4 Most Common Air Conditioning Mistakes
As homeowners, we do our best to get the most out of our appliances and save the most money possible. However, after being in the heating and cooling business for decades, the technicians here at Herrmann Services have seen some common mistakes that many homeowners make. See if you’re making any of these mistakes that are costing you money and affecting your comfort.
1. Not Changing or Replacing the Air Filter
A dirty air filter will reduce your air conditioner’s efficiency. Air filters remove dust and debris from the air coming into your home. Over time, the filter will become filled with the dirt and dust it collects from the air and will slow the air flowing through it making your system work harder every time it turns on. Most air filters should be cleaned or replaced (if disposable) once a month. It’s easy to forget about your filter, so put reminders on your calendar to help keep it top of mind.
2. Not Using a Programmable Thermostat or Using It Improperly
According to the Energy Star website, programmable thermostats can save you up to $180 a year if used properly. That’s nothing to sneeze at. These savings are based on a typical, single-family home with a 10-hour daytime setback of 8° F in winter and a setup of 7° F in summer, and an 8-hour nighttime setback of 8° F in winter and a setup of 4° F in summer.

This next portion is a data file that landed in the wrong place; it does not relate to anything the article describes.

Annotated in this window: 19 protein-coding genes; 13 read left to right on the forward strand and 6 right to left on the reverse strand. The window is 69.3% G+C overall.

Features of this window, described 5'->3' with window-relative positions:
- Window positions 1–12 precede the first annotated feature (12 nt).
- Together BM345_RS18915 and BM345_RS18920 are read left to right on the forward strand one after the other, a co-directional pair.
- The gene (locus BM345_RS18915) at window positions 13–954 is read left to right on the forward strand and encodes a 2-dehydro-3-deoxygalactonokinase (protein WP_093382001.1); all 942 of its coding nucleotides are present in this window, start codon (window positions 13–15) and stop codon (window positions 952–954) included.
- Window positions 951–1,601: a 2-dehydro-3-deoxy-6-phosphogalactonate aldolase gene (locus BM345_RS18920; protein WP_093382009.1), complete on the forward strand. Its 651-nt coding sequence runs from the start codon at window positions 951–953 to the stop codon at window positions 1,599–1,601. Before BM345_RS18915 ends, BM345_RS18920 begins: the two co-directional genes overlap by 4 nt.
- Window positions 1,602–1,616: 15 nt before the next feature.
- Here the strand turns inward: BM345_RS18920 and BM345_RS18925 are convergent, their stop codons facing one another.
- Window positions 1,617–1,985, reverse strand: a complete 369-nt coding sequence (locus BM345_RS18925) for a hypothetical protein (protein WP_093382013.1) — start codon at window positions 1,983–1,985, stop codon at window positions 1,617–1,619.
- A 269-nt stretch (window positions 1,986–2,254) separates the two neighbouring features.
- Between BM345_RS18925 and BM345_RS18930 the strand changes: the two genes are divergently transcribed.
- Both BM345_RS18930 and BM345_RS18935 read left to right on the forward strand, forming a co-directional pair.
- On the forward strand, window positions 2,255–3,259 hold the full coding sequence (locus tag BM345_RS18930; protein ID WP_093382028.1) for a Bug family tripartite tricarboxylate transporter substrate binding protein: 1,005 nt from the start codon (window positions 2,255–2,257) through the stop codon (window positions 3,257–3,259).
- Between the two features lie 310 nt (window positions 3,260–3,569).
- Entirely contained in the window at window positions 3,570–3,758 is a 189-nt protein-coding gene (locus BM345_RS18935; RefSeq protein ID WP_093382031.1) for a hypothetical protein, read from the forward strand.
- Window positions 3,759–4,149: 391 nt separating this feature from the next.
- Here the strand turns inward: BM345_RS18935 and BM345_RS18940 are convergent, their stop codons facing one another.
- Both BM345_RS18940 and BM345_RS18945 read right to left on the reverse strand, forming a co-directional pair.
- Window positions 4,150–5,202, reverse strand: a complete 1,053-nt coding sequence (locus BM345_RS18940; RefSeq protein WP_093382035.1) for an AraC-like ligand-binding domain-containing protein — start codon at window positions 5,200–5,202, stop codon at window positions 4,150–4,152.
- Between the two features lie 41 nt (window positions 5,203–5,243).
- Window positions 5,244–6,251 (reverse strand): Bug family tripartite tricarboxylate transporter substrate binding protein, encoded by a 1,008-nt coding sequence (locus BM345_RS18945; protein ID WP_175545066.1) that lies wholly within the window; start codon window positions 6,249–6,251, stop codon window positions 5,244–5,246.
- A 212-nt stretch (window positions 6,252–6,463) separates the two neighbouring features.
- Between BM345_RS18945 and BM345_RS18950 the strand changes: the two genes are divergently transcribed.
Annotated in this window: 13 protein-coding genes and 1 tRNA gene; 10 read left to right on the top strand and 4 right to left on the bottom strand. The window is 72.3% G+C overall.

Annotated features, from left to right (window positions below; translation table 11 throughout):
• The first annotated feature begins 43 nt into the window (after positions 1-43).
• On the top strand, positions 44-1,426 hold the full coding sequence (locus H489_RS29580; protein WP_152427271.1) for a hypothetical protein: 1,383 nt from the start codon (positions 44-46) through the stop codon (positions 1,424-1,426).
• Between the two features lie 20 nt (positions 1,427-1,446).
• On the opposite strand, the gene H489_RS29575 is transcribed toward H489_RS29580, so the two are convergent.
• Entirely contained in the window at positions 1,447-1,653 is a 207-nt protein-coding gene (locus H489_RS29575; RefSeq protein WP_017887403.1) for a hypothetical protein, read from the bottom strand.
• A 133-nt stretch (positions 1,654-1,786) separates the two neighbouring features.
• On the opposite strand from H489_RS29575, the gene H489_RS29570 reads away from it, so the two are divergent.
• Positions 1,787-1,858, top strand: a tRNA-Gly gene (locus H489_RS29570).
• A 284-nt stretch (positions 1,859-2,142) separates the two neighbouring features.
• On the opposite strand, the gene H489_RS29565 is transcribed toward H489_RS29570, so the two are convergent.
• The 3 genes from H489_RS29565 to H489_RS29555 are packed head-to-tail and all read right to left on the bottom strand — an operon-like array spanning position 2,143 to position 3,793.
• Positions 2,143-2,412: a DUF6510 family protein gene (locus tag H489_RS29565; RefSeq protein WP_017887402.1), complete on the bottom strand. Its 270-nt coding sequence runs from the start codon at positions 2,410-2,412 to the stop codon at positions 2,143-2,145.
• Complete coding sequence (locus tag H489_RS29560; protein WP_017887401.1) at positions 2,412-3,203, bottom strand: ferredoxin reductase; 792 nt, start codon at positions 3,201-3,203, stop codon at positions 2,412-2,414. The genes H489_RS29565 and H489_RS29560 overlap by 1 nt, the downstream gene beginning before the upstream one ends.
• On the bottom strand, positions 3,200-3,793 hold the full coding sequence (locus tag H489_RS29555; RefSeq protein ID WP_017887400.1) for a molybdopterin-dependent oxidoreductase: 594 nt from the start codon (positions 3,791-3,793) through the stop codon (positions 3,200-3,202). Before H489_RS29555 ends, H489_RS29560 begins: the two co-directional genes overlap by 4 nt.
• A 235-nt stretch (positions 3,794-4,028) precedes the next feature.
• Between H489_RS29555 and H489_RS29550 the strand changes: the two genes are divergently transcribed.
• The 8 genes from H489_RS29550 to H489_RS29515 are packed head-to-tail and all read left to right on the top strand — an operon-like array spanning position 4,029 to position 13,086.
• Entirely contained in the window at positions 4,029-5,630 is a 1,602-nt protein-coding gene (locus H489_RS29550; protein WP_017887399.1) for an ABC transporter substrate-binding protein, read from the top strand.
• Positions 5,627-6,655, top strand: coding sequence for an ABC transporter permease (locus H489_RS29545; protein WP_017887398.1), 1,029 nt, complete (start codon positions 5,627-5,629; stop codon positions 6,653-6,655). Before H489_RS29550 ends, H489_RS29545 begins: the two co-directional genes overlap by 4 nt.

3. Not Scheduling Regular Tune-Ups
Regular tune-ups help your system run more efficiently. Not only does the technician check all parts for wear and tear, but they also lubricate moving parts, tighten loose parts and check all electrical connections. This all helps your system run more efficiently, saving you money on energy bills. As an added bonus, regular maintenance checks will catch small problems before they become costly repairs and also reduce the chance of breakdowns.
4. Not Using Ceiling Fans
A ceiling fan can help your air conditioner run more efficiently by circulating air around the room. Ceiling fans don’t actually lower the temperature in your home, but they produce a “wind chill” effect that will make your room feel cooler. You may even be able to set your thermostat up a degree or two and not notice any difference in comfort. In the summer, make sure your ceiling fan blades rotate in a counterclockwise or “forward” direction to create cool downward airflow. In the winter, switch them so they rotate in a clockwise or “reverse” direction to redistribute warm air, which naturally rises to the ceiling.